Team player is an over-used and under-appreciated term.  Ask them what they think 'team player' means.  Many seem to think it means 'I do my job and I go home'.  No.  A team player does what needs to be done for the team to succeed.  

 

On 1/21/2019 at 12:04 PM, laripu said:

I have grave doubts that you can train the average "Bazooka Joe" well enough to fit the bill described above.

 

Me too.  When I was young, just entering the workforce, I remember how much I respected those who had the advanced expertise.  Those who could solve the most challenging technical problems were my heroes.  I wanted to be like them.  Everyone did.  Today?   Not so much.  Too many want to be like Wally in the Dilbert cartoons.

 

On 1/21/2019 at 12:04 PM, laripu said:

Or can we change the culture to make education and training a desirable end or even means to an end?

 

You are correct...it is a culture problem.  In order to learn, a person must first admit that they don't already know everything.  Then, the student must trust that the teacher knows more and has the student's best interest at heart.  All of that is counter to today's culture.   Today's culture is screwed...no respect for knowledge, no respect for effort, no respect for accomplishment.  Too few believe in merit.  Too many believe we all deserve the best and we don't have to earn it.  

 

On 1/21/2019 at 2:53 PM, bludog said:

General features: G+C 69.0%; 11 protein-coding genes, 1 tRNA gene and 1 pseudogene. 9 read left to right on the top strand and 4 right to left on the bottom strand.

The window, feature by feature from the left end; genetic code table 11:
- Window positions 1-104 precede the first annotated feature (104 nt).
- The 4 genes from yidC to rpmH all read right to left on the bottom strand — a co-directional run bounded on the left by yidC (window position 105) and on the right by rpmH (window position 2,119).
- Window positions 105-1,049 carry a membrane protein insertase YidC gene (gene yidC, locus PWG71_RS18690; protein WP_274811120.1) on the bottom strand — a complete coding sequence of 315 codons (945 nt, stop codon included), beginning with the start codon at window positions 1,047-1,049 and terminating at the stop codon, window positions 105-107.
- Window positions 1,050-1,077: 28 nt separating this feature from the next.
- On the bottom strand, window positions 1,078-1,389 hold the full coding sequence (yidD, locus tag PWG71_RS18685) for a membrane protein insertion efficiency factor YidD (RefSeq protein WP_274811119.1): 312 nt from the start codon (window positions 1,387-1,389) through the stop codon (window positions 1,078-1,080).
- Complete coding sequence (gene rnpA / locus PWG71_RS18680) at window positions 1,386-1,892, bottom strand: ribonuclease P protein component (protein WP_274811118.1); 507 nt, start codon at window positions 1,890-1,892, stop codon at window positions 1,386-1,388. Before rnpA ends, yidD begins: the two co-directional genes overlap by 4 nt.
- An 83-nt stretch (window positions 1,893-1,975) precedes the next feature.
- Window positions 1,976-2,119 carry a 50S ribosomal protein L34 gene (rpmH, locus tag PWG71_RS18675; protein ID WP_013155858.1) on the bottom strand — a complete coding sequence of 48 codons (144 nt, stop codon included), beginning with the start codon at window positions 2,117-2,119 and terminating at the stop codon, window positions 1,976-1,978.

I am more than skeptical of claims that increasing robotization will create more jobs than it eliminates.

 

Remember telephone switchboard operators?  There used to be hundreds of thousands across the nation.  Today, they're almost extinct.    Automation kills jobs.  Tractors put millions of farmers out of work.  Without a horde of unemployed farmers sitting around, desperate for any employment, could industrialization have happened?  Who would Ford have hired?  

 

I don't know what comes next.  Not everyone can be a database analyst, UNIX programmer, or genetic biologist.  But, I suspect that some jobs we've never thought of will become commonplace in the future.  Can you imagine trying to explain to people in 1960 what their grandchildren would be doing in 2020?  Just to cheer us up a little, here's an article about 10 jobs that didn't exist 10 years ago.

 

We have to take care of the 'left behinds', to a point, just not as well as the UNIX programmer.  Tax the rich to take care of the 'left behinds' and we're all good, right?

 

On 1/21/2019 at 12:04 PM, laripu said:

Guaranteed wage plus legal pot?